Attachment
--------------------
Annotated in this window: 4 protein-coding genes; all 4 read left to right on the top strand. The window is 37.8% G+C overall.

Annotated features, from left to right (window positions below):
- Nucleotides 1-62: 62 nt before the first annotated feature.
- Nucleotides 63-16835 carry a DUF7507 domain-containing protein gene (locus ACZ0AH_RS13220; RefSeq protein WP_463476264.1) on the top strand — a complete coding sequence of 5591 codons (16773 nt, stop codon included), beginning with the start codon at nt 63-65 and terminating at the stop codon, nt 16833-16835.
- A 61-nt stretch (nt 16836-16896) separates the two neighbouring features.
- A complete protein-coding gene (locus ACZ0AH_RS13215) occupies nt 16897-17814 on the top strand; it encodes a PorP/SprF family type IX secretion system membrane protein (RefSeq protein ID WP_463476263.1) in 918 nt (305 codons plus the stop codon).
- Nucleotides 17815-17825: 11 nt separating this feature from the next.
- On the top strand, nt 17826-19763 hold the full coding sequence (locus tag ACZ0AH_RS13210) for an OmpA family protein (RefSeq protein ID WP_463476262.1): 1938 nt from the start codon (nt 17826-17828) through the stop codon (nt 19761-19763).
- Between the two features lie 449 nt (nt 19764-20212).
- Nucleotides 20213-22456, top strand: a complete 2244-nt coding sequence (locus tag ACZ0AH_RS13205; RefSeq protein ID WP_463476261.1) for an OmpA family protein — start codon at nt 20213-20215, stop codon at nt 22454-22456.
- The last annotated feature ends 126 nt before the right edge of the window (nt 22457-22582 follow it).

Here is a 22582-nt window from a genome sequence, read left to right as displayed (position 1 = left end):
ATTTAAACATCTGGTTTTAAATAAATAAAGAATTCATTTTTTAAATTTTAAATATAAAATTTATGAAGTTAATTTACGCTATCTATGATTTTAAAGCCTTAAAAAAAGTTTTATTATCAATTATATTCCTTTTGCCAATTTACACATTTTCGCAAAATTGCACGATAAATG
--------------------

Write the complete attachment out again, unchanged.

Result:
Annotated in this window: 4 protein-coding genes; all 4 read left to right on the top strand. The window is 37.8% G+C overall.

Annotated features, from left to right (window positions below):
- Nucleotides 1-62: 62 nt before the first annotated feature.
- Nucleotides 63-16835 carry a DUF7507 domain-containing protein gene (locus ACZ0AH_RS13220; RefSeq protein WP_463476264.1) on the top strand — a complete coding sequence of 5591 codons (16773 nt, stop codon included), beginning with the start codon at nt 63-65 and terminating at the stop codon, nt 16833-16835.
- A 61-nt stretch (nt 16836-16896) separates the two neighbouring features.
- A complete protein-coding gene (locus ACZ0AH_RS13215) occupies nt 16897-17814 on the top strand; it encodes a PorP/SprF family type IX secretion system membrane protein (RefSeq protein ID WP_463476263.1) in 918 nt (305 codons plus the stop codon).
- Nucleotides 17815-17825: 11 nt separating this feature from the next.
- On the top strand, nt 17826-19763 hold the full coding sequence (locus tag ACZ0AH_RS13210) for an OmpA family protein (RefSeq protein ID WP_463476262.1): 1938 nt from the start codon (nt 17826-17828) through the stop codon (nt 19761-19763).
- Between the two features lie 449 nt (nt 19764-20212).
- Nucleotides 20213-22456, top strand: a complete 2244-nt coding sequence (locus tag ACZ0AH_RS13205; RefSeq protein ID WP_463476261.1) for an OmpA family protein — start codon at nt 20213-20215, stop codon at nt 22454-22456.
- The last annotated feature ends 126 nt before the right edge of the window (nt 22457-22582 follow it).

Here is a 22582-nt window from a genome sequence, read left to right as displayed (position 1 = left end):
ATTTAAACATCTGGTTTTAAATAAATAAAGAATTCATTTTTTAAATTTTAAATATAAAATTTATGAAGTTAATTTACGCTATCTATGATTTTAAAGCCTTAAAAAAAGTTTTATTATCAATTATATTCCTTTTGCCAATTTACACATTTTCGCAAAATTGCACGATAAATG